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Old 08-14-2011, 08:50 AM   #21
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Originally Posted by Toy4Rick View Post
I hate reading this post. Cuz today I got my second bottle bomb.

2.25 Gal batch Strawberry Mead OG 1.114, fermented for 2 weeks SG 1.000, racked to secondary onto more strawberries for 3 weeks SG 1.000, racked again onto Campden for 48 hours, SG again 1.000. Back sweetened to 1.014 then bottled.

3 weeks later I got my second bottle bomb. It's not ready to drink, way too young.

I spoke to the LHBS today and they say that the Campdens definitely killed the Mead yeast and that I had poor sanitation and other yeast got in there and started up again with the honey from the back sweeten. I cry party foul

What are my options? It needs several more months before it will be ready to drink.

Toy4Rick
Well, while it's normal to let the ferment finish (stable gravity across 3 tests/checks over a period of about 7 to 10 days), then you'd rack it off the gross lees to start the clearing process.

At that point, it's quite normal to add sulphite and sorbate on the first racking, then add sulphite every other racking, until it's clear - this'd be using the natural clearing method.

The cold crash method is used to cause the yeast to go dormant, if you're trying to stop the ferment at a specific gravity - though it's not recommended because of the above comments i.e. it's damned hard thing to do, but also why the "usual" method is to ferment dry, rack and stabilise (sulphite/sorbate) and then clear it (naturally or with finings) and then back sweeten to whatever level you choose. The only time I do differently, is when I back sweeten with honey - but only because adding honey for sweetness can cause a secondary haze (I believe it's a protein haze), which either needs time or more finings in a previously cleared batch, so it's easier to rack off the gross lees, then stabilise, then back sweeten, then clear it, before setting up to age it.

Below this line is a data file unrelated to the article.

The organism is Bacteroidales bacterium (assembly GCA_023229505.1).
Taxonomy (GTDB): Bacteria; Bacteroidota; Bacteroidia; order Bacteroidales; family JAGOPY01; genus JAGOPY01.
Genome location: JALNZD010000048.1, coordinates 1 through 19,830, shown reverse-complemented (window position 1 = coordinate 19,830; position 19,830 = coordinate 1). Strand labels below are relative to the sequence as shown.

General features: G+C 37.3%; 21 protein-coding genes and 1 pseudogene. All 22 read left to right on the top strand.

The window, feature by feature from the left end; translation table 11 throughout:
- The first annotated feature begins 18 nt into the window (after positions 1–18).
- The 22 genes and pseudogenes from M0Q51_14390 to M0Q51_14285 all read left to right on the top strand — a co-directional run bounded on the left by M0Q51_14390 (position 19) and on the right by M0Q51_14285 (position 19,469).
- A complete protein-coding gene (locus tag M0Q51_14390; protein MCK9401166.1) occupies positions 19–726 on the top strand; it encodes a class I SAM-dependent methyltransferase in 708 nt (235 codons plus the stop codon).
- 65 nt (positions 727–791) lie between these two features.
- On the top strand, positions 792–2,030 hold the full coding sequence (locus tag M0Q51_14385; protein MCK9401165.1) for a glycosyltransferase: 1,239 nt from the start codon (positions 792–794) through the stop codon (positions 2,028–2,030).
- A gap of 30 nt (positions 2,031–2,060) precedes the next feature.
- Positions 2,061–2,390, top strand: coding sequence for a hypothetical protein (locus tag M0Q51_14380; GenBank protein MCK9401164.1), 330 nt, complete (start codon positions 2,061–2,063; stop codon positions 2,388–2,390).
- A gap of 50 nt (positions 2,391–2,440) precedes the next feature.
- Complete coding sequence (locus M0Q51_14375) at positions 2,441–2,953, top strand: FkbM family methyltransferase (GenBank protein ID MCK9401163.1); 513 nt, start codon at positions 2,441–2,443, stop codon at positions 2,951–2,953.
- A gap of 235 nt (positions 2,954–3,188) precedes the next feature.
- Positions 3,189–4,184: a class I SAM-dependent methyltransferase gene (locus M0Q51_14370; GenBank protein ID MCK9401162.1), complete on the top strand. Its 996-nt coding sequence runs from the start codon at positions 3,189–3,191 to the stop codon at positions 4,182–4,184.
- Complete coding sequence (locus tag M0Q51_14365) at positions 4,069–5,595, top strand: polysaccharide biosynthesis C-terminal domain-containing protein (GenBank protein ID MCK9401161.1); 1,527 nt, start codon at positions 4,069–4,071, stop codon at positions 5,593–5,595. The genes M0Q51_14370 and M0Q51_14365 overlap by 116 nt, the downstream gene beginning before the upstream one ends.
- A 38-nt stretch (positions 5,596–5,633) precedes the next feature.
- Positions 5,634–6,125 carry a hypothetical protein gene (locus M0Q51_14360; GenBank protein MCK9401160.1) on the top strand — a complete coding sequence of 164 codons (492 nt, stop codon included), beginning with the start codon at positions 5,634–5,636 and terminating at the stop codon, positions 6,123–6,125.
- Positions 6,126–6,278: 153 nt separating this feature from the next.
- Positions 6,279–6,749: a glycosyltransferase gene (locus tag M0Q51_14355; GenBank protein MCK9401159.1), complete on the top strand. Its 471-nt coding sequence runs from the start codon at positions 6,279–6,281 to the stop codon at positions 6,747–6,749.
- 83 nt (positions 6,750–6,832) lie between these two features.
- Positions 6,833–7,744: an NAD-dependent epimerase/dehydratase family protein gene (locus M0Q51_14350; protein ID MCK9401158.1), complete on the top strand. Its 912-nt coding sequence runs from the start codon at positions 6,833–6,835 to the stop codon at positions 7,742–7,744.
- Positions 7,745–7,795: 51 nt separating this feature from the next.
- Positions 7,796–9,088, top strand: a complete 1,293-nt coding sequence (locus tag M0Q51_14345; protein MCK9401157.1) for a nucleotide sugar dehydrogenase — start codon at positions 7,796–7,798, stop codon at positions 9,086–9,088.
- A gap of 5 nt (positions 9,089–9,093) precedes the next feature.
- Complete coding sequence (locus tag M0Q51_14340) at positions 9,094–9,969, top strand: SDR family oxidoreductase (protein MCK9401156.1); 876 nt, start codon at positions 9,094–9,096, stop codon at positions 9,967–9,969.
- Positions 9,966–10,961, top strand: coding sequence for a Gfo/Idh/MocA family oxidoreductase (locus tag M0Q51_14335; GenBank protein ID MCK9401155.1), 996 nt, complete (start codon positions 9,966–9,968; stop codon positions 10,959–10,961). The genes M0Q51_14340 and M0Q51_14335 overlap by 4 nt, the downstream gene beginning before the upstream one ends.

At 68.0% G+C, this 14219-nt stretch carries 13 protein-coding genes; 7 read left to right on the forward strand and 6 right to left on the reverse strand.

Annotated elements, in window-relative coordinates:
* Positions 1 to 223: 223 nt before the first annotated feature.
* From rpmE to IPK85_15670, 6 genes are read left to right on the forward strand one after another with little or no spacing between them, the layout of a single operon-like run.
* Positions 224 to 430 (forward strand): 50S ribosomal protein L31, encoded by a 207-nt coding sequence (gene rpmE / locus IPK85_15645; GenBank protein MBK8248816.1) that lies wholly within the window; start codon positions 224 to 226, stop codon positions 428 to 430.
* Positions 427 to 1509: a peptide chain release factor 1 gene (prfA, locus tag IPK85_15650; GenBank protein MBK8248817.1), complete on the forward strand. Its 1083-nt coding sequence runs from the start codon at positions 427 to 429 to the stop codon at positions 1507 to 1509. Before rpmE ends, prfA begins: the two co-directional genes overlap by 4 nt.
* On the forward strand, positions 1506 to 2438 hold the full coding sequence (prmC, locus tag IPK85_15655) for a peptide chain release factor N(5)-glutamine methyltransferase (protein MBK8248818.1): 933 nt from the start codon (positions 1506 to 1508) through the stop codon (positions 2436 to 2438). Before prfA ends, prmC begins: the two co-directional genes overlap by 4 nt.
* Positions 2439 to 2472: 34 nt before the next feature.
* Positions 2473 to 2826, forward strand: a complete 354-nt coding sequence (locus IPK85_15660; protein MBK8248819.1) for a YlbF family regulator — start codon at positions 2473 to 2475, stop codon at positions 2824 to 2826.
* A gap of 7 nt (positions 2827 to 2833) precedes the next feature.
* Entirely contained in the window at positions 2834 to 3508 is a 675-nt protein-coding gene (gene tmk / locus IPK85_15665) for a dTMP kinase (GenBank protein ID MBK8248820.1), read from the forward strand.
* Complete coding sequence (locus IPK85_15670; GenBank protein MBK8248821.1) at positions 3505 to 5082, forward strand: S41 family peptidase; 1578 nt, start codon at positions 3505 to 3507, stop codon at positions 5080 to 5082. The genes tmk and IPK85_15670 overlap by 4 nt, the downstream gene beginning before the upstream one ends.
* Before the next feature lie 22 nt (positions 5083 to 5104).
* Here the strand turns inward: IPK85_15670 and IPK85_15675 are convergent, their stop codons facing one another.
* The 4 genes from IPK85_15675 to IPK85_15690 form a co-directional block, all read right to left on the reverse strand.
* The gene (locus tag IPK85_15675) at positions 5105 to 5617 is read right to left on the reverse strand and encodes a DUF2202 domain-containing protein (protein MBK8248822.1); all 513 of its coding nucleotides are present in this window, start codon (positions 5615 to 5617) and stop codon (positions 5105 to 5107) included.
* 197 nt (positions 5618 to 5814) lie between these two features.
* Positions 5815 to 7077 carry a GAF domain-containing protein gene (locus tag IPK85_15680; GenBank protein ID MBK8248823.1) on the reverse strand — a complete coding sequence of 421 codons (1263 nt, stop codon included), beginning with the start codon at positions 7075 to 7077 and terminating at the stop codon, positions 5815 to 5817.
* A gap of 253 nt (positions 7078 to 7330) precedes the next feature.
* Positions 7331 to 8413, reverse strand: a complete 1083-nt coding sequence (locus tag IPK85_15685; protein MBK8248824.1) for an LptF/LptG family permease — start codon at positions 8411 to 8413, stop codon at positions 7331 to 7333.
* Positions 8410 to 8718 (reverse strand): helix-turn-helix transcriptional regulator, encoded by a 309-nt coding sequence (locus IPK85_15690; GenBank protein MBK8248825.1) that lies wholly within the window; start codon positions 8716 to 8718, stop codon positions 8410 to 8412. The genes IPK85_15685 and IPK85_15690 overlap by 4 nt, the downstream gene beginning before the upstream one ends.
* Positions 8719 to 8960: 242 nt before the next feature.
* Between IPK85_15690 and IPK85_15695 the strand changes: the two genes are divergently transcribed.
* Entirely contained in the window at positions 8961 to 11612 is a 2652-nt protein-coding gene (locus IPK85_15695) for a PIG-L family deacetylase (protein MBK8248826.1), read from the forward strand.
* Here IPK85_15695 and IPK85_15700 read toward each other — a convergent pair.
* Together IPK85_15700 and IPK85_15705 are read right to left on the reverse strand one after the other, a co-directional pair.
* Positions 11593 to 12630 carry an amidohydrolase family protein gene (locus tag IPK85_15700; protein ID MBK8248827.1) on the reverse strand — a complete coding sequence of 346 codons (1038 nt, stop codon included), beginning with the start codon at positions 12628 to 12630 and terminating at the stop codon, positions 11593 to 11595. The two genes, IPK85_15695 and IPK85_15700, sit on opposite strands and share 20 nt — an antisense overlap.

I usually use the "bulk" ageing method, but with the demi-john/carboy fitted with a "non-return valve", so any gas/pressure release is let out, but nothing nasty can get in.

I hope that makes sense.......

regards

fatbloke
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Old 08-14-2011, 02:15 PM   #22
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So it sounds like my first mistake was listening to my LHBS but that's another story.

At this point, 2 bottle bombs already and I suspect 2 more last night (afraid to look), what are my options?

Should I pop them and decant into fermentation and start the process over again? I am concerned about just cold crashing them due to the BB situation and I really don't have room for 20 more bottles to chill for 4-6 months or longer until they are ready to drink.

Thanks in advance
Toy4Rick

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Old 08-14-2011, 02:21 PM   #23
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I would probably open them up and syphon them back into a demijohn under an airlock and re bottle once you are sure they have finished.

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Old 08-14-2011, 02:31 PM   #24
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I spoke to the LHBS today and they say that the Campdens definitely killed the Mead yeast and that I had poor sanitation and other yeast got in there and started up again with the honey from the back sweeten. I cry party foul
Yep, they are totally wrong.

Winemakers use campden all the time, up to 50 ppm to preserve the wine and as an antioxidant. We wouldn't use it if it killed the yeast! In fact, wine yeast strains are amazinly tolerant of sulfites- that's why we use it!

The key to sweetening without fermentation restarting is in a different substance- sorbate.